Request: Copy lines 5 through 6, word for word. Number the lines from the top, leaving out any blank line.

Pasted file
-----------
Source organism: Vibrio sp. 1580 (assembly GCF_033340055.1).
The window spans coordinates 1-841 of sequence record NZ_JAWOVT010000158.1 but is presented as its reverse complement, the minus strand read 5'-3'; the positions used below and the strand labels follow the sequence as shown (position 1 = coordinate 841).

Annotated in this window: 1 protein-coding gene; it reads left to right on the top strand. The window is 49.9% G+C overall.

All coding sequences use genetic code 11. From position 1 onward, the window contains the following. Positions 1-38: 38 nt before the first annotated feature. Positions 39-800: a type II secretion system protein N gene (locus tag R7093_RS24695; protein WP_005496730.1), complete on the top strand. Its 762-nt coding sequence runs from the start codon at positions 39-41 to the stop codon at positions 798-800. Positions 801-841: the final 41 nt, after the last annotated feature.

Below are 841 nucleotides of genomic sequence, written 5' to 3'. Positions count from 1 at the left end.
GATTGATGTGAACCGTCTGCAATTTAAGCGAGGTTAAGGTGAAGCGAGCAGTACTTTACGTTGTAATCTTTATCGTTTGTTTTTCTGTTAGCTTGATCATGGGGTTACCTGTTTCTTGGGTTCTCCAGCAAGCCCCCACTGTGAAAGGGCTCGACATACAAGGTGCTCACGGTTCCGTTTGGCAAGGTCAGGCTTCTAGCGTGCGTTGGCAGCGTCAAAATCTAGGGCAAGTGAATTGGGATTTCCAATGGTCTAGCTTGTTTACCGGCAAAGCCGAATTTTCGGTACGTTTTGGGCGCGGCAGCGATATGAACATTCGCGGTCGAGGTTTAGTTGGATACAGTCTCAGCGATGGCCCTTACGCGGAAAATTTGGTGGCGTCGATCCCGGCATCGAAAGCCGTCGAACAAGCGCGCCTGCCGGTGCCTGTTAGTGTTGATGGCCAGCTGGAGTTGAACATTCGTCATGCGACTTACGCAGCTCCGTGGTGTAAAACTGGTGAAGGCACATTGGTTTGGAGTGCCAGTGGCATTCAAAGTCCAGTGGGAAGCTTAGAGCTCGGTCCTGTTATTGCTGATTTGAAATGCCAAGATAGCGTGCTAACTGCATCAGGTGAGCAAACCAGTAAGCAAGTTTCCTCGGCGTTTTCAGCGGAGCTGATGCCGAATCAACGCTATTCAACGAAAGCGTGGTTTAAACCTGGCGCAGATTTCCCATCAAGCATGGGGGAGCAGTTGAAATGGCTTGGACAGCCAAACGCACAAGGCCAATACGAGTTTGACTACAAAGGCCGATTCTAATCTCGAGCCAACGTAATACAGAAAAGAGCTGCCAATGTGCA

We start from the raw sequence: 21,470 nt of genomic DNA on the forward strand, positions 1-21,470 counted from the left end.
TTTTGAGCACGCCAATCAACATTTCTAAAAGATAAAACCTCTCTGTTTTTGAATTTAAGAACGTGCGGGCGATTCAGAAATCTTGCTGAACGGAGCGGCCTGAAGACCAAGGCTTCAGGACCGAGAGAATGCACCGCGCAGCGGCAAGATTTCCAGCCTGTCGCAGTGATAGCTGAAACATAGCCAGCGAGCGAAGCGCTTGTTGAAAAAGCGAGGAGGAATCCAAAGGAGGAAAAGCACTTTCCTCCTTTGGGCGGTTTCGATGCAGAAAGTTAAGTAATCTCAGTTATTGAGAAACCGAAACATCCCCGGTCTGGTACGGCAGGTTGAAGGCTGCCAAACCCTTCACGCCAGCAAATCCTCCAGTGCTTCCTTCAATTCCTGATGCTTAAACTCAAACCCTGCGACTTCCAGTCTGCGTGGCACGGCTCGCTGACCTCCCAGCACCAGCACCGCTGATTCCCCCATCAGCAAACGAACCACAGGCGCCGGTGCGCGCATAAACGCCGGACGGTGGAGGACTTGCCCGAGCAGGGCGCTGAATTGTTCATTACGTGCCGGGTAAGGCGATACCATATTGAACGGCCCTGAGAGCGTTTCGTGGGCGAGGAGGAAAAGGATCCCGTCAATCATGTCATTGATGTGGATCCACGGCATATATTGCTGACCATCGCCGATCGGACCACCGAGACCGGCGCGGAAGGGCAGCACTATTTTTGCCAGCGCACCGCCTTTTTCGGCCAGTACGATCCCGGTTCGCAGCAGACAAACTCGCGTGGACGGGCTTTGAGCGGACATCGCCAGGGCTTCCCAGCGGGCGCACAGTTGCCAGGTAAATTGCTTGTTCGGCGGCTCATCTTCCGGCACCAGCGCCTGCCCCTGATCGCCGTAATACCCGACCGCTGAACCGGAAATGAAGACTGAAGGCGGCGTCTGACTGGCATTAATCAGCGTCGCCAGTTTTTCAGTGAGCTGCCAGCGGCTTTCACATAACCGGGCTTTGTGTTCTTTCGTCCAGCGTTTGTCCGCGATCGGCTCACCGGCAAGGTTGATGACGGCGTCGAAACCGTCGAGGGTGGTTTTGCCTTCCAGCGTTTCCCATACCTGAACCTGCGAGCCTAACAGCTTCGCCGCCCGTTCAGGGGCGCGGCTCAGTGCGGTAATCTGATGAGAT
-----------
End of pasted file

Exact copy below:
Below are 841 nucleotides of genomic sequence, written 5' to 3'. Positions count from 1 at the left end.
GATTGATGTGAACCGTCTGCAATTTAAGCGAGGTTAAGGTGAAGCGAGCAGTACTTTACGTTGTAATCTTTATCGTTTGTTTTTCTGTTAGCTTGATCATGGGGTTACCTGTTTCTTGGGTTCTCCAGCAAGCCCCCACTGTGAAAGGGCTCGACATACAAGGTGCTCACGGTTCCGTTTGGCAAGGTCAGGCTTCTAGCGTGCGTTGGCAGCGTCAAAATCTAGGGCAAGTGAATTGGGATTTCCAATGGTCTAGCTTGTTTACCGGCAAAGCCGAATTTTCGGTACGTTTTGGGCGCGGCAGCGATATGAACATTCGCGGTCGAGGTTTAGTTGGATACAGTCTCAGCGATGGCCCTTACGCGGAAAATTTGGTGGCGTCGATCCCGGCATCGAAAGCCGTCGAACAAGCGCGCCTGCCGGTGCCTGTTAGTGTTGATGGCCAGCTGGAGTTGAACATTCGTCATGCGACTTACGCAGCTCCGTGGTGTAAAACTGGTGAAGGCACATTGGTTTGGAGTGCCAGTGGCATTCAAAGTCCAGTGGGAAGCTTAGAGCTCGGTCCTGTTATTGCTGATTTGAAATGCCAAGATAGCGTGCTAACTGCATCAGGTGAGCAAACCAGTAAGCAAGTTTCCTCGGCGTTTTCAGCGGAGCTGATGCCGAATCAACGCTATTCAACGAAAGCGTGGTTTAAACCTGGCGCAGATTTCCCATCAAGCATGGGGGAGCAGTTGAAATGGCTTGGACAGCCAAACGCACAAGGCCAATACGAGTTTGACTACAAAGGCCGATTCTAATCTCGAGCCAACGTAATACAGAAAAGAGCTGCCAATGTGCA